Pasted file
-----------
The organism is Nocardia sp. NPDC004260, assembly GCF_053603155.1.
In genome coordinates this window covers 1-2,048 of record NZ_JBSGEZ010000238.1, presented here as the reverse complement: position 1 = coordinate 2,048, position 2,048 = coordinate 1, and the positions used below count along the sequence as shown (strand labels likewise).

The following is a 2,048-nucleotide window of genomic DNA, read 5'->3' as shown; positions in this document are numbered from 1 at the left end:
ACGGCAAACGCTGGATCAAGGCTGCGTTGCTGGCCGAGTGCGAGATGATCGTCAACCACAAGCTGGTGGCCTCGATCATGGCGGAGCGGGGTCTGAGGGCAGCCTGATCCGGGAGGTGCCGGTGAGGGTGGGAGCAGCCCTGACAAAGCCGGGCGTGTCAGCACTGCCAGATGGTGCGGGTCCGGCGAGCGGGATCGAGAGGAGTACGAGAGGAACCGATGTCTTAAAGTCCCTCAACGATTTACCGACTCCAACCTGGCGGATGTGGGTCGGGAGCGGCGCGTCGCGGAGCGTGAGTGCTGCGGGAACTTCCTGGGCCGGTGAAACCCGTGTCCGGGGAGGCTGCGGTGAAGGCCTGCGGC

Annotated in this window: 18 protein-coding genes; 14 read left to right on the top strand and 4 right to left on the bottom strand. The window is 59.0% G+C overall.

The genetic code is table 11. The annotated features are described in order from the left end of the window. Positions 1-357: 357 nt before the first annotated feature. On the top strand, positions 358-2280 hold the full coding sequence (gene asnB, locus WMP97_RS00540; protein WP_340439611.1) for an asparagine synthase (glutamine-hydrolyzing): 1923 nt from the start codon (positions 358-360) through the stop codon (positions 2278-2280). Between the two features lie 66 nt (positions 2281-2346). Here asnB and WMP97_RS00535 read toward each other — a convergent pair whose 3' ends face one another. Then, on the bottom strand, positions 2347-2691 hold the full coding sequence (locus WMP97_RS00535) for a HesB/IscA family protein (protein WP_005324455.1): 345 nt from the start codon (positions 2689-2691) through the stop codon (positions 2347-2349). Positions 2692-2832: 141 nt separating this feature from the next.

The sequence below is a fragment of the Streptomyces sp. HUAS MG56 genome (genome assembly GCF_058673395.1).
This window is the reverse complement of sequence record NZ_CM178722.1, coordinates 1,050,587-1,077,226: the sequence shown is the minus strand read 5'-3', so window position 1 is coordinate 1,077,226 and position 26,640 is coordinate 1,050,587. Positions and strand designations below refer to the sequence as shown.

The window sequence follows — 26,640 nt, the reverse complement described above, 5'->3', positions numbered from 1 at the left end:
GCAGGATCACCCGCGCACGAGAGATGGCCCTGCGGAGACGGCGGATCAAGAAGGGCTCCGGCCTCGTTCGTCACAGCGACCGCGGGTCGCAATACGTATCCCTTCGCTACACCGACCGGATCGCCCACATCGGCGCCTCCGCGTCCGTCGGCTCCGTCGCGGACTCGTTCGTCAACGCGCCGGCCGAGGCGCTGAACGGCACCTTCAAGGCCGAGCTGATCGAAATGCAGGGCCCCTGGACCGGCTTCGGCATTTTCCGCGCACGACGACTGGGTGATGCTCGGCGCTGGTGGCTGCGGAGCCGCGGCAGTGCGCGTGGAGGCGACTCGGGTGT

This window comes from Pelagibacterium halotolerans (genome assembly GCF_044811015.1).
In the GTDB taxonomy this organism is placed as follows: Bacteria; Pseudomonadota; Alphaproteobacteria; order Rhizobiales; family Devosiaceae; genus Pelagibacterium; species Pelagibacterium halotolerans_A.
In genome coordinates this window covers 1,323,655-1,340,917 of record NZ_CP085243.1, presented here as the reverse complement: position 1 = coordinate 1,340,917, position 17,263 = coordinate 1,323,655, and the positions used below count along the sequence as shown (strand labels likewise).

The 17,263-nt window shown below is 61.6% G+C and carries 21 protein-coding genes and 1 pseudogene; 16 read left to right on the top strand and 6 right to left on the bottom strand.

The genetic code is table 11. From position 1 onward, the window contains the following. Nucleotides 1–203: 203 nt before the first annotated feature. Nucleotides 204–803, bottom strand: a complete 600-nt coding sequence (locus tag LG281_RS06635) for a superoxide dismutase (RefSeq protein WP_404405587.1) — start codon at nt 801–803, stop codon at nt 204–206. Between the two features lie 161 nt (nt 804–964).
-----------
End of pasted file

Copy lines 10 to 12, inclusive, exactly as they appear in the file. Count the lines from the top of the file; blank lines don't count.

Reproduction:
GCAGGATCACCCGCGCACGAGAGATGGCCCTGCGGAGACGGCGGATCAAGAAGGGCTCCGGCCTCGTTCGTCACAGCGACCGCGGGTCGCAATACGTATCCCTTCGCTACACCGACCGGATCGCCCACATCGGCGCCTCCGCGTCCGTCGGCTCCGTCGCGGACTCGTTCGTCAACGCGCCGGCCGAGGCGCTGAACGGCACCTTCAAGGCCGAGCTGATCGAAATGCAGGGCCCCTGGACCGGCTTCGGCATTTTCCGCGCACGACGACTGGGTGATGCTCGGCGCTGGTGGCTGCGGAGCCGCGGCAGTGCGCGTGGAGGCGACTCGGGTGT

This window comes from Pelagibacterium halotolerans (genome assembly GCF_044811015.1).
In the GTDB taxonomy this organism is placed as follows: Bacteria; Pseudomonadota; Alphaproteobacteria; order Rhizobiales; family Devosiaceae; genus Pelagibacterium; species Pelagibacterium halotolerans_A.